Karwaan: An Enriching Ride to Self-Discovery
Movie Review by Anirudh Madhav (Rocheston Certified Movie Critic)
Road trips, as the core plot are one of the most unexplored genres in Bollywood. Karwaan brings the essence of a road trip to life with three lead actors who effortlessly showcase the main aspect of the movie – self-discovery, in style.
Starting off with dark humor, Karwaan revolves around two dead bodies which are mixed up and it triggers a journey of three ‘lost’ characters, Avinash (Dulquer Salmaan), Shaukat (Irrfan Khan) and Tanya (Mithila Palkar). The trio sets off on a whimsical and adventurous journey from Bangalore to Kochi, leaving enough room for self-discovery and introspection.
The characterization of the three characters make up for the shoddy writing in the first half of the movie. Malayalam star Dulquer makes a solid debut as a bored IT employee and his expressions are in tune with his mundane everyday life. The film gives Dulquer enough screen time and scope to explore his acting skills that would make the Bollywood audience fall in love with the character. Irrfan effortlessly portrays a carefree garage owner and holds the film together with lively facial expressions and comic timing. Mithila exudes the rebellious vibe of a teenager and even makes a point that she is a modern woman when she buys a pregnancy test kit.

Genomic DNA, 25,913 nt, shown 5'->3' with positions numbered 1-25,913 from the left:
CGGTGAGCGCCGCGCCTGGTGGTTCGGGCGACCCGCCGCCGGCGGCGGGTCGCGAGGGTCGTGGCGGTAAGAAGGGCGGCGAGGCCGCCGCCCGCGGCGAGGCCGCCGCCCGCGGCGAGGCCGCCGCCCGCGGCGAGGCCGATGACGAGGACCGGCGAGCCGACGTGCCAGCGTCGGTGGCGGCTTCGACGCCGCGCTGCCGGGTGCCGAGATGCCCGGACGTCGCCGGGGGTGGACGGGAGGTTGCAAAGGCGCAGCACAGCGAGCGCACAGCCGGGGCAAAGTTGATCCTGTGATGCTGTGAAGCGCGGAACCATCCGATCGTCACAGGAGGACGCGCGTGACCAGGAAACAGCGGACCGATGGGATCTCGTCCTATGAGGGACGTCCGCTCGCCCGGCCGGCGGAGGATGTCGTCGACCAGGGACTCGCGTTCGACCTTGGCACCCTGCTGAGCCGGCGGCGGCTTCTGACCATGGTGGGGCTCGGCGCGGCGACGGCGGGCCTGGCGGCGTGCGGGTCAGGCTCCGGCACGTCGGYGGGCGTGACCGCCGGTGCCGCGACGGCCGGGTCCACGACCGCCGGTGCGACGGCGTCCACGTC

Cinematographer Avinash Arun captures the green scenic locales and waterways in Kerala. In a sequence between Mithila and Dulquer, the cinematographer plays with purple lighting that not only complements Tanya’s lit cigarette, but also gives Avinash a chance to show off his photography skills.
Kriti Kharbanda plays a short, yet a sweet and refreshing role while Amala Akkineni essays the role of Tanya’s mom with elderly charm. Music director Anurag Saikia and Imaad Shah have composed some refreshing songs such as ‘Chota Sa Fasana’ and ‘Heartquake’. The ‘Heartquake’ song featuring Irrfan’s and the Muslim girl in the backdrop of the hospital, is one of the lighter moments in the movie and also brings out the innocence and genuineness in Shaukat’s character.
Karwaan doesn’t offer a smooth ride from the start. It takes a while for the characters to blend into the movie and it continues to maintain its slow pace throughout. The film is filled with humor, terrific acting and witty humor, leaving a feeling of warmth and relatable characters.